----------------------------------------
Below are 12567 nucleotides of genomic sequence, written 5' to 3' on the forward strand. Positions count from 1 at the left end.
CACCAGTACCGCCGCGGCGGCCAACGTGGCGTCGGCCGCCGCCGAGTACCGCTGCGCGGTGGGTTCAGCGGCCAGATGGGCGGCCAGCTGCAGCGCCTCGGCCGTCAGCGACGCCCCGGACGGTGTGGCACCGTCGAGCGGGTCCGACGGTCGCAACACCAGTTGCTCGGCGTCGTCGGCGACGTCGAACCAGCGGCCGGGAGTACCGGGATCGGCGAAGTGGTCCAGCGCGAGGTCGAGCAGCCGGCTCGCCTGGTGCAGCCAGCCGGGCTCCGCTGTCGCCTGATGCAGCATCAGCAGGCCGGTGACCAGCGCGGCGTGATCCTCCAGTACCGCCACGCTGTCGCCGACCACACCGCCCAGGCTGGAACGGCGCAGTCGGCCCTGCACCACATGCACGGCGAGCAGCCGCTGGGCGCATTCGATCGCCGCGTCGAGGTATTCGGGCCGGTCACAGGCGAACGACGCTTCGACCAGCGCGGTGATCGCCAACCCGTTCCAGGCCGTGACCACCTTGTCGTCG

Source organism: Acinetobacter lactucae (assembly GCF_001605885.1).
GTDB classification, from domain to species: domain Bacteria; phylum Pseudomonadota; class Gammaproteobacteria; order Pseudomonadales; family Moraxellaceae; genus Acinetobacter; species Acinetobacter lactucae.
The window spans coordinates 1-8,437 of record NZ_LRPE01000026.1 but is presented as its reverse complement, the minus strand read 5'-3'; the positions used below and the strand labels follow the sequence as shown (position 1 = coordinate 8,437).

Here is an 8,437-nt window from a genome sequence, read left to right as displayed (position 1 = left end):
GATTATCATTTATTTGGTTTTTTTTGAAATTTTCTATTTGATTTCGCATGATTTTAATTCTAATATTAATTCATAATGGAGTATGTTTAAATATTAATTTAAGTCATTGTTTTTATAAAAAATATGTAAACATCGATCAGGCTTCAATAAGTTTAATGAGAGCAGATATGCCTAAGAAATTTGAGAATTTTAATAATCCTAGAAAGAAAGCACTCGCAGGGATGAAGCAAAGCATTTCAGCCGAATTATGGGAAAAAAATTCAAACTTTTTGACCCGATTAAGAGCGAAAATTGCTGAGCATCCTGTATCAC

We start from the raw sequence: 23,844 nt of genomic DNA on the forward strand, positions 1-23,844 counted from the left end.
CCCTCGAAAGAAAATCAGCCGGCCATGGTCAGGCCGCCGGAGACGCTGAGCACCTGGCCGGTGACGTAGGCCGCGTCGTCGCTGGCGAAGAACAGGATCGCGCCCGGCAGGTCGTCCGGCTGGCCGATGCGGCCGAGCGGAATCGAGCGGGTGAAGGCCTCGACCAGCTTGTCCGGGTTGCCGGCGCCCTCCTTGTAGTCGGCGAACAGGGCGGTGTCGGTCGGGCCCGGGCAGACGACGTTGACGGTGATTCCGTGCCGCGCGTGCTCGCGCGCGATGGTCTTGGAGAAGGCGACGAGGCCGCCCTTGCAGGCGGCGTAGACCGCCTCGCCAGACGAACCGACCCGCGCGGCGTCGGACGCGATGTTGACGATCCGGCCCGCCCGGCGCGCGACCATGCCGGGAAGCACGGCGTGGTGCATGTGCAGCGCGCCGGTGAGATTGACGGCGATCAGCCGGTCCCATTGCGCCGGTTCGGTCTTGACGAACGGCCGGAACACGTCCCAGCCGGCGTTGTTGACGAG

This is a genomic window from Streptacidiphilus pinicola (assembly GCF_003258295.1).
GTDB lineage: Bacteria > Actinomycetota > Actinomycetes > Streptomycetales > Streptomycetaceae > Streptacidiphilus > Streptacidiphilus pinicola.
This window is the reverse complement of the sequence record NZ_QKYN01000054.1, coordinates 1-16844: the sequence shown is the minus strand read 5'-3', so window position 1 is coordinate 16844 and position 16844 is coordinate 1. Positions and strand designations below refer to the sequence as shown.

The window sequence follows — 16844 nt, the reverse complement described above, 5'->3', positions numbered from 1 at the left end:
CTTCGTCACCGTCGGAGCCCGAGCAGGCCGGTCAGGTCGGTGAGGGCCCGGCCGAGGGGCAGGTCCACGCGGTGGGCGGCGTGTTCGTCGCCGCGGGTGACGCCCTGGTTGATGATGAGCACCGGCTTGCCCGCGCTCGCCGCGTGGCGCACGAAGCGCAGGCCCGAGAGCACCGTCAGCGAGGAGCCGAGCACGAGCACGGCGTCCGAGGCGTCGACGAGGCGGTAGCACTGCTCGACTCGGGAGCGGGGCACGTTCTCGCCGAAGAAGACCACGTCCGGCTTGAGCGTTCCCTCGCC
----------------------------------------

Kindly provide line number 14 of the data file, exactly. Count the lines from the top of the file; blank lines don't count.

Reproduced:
CTTCGTCACCGTCGGAGCCCGAGCAGGCCGGTCAGGTCGGTGAGGGCCCGGCCGAGGGGCAGGTCCACGCGGTGGGCGGCGTGTTCGTCGCCGCGGGTGACGCCCTGGTTGATGATGAGCACCGGCTTGCCCGCGCTCGCCGCGTGGCGCACGAAGCGCAGGCCCGAGAGCACCGTCAGCGAGGAGCCGAGCACGAGCACGGCGTCCGAGGCGTCGACGAGGCGGTAGCACTGCTCGACTCGGGAGCGGGGCACGTTCTCGCCGAAGAAGACCACGTCCGGCTTGAGCGTTCCCTCGCC